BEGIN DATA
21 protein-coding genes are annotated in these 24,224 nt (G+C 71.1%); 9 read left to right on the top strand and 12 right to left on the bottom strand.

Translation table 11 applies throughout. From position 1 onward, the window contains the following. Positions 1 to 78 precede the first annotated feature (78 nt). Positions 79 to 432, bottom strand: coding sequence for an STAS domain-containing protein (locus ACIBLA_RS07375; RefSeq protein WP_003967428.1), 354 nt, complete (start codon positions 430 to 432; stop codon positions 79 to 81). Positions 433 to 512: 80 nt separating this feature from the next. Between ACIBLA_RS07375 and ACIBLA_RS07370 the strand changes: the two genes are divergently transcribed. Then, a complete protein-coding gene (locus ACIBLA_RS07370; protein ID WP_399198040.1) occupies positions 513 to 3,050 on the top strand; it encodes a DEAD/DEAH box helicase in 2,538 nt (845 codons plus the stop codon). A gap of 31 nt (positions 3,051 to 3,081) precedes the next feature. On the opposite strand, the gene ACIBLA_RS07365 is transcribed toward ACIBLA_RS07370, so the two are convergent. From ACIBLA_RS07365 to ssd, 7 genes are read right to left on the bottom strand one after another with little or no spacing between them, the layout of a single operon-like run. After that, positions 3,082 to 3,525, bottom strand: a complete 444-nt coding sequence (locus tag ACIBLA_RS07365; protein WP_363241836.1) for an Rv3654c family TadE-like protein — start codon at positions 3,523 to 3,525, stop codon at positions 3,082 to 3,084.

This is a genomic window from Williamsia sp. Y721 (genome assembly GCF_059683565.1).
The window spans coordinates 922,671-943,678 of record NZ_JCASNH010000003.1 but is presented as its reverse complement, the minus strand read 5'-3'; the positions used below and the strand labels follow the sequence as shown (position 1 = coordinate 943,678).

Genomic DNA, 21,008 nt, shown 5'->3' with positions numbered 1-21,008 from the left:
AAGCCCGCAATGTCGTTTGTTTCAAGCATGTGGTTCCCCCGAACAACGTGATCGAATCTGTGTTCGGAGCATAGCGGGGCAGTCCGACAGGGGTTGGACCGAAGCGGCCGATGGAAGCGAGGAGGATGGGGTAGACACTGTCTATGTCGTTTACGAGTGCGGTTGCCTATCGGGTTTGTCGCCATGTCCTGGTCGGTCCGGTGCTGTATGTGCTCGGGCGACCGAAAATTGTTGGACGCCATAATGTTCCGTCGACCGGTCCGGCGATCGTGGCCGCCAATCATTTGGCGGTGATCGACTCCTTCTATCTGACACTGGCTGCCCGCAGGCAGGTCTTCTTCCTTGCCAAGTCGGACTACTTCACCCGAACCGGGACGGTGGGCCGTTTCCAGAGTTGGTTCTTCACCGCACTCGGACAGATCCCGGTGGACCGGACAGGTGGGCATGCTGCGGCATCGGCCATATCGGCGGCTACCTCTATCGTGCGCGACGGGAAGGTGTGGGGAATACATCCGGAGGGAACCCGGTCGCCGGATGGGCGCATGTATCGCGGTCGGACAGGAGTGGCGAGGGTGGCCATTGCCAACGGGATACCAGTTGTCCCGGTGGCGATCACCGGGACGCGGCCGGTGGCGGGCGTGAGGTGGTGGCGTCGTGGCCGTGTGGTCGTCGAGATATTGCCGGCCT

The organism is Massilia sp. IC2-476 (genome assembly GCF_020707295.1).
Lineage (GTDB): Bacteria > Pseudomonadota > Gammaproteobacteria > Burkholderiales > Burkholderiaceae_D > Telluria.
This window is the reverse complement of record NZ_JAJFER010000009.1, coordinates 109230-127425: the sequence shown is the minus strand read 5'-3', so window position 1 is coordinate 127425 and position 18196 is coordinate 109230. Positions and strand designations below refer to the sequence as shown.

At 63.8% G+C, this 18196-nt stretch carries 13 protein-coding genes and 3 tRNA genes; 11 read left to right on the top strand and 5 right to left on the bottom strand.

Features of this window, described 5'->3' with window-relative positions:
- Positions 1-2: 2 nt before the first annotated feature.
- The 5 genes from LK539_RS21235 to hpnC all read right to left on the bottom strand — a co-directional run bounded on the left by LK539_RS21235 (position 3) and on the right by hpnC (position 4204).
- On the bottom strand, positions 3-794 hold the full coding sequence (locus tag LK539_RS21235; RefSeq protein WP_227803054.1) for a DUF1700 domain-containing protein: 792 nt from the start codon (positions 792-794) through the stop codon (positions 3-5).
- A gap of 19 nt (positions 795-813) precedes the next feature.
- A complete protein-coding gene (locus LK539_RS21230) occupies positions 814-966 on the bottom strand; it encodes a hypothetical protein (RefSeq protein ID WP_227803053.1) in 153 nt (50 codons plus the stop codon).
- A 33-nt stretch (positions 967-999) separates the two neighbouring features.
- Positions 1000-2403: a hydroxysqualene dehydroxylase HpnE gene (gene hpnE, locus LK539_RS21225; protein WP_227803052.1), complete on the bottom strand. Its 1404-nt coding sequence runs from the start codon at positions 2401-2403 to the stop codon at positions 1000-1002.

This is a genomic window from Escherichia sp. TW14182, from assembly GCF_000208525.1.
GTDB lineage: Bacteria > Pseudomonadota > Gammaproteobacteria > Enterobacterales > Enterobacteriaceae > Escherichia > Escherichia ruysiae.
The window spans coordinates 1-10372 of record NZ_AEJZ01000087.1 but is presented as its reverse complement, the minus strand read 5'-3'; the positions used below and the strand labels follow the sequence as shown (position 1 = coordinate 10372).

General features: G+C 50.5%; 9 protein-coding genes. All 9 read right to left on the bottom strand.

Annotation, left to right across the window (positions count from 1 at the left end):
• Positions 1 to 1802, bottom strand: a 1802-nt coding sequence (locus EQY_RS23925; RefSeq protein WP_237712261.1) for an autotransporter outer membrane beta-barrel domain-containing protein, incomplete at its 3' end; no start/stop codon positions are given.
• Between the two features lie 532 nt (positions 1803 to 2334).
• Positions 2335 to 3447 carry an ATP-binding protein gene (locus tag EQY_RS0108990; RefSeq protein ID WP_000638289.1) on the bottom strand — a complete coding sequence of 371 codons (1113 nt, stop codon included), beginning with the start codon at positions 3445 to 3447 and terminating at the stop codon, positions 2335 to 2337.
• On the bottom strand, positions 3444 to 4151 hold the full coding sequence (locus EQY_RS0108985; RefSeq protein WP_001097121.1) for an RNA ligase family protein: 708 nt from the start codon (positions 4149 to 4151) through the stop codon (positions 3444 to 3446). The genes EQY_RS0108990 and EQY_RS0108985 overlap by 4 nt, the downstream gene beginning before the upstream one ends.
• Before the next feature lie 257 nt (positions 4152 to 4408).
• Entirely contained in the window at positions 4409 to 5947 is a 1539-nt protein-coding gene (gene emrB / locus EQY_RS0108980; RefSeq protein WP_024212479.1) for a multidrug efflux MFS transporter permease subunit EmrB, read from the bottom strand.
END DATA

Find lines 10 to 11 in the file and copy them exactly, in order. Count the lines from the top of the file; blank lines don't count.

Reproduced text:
At 63.8% G+C, this 18196-nt stretch carries 13 protein-coding genes and 3 tRNA genes; 11 read left to right on the top strand and 5 right to left on the bottom strand.

Features of this window, described 5'->3' with window-relative positions: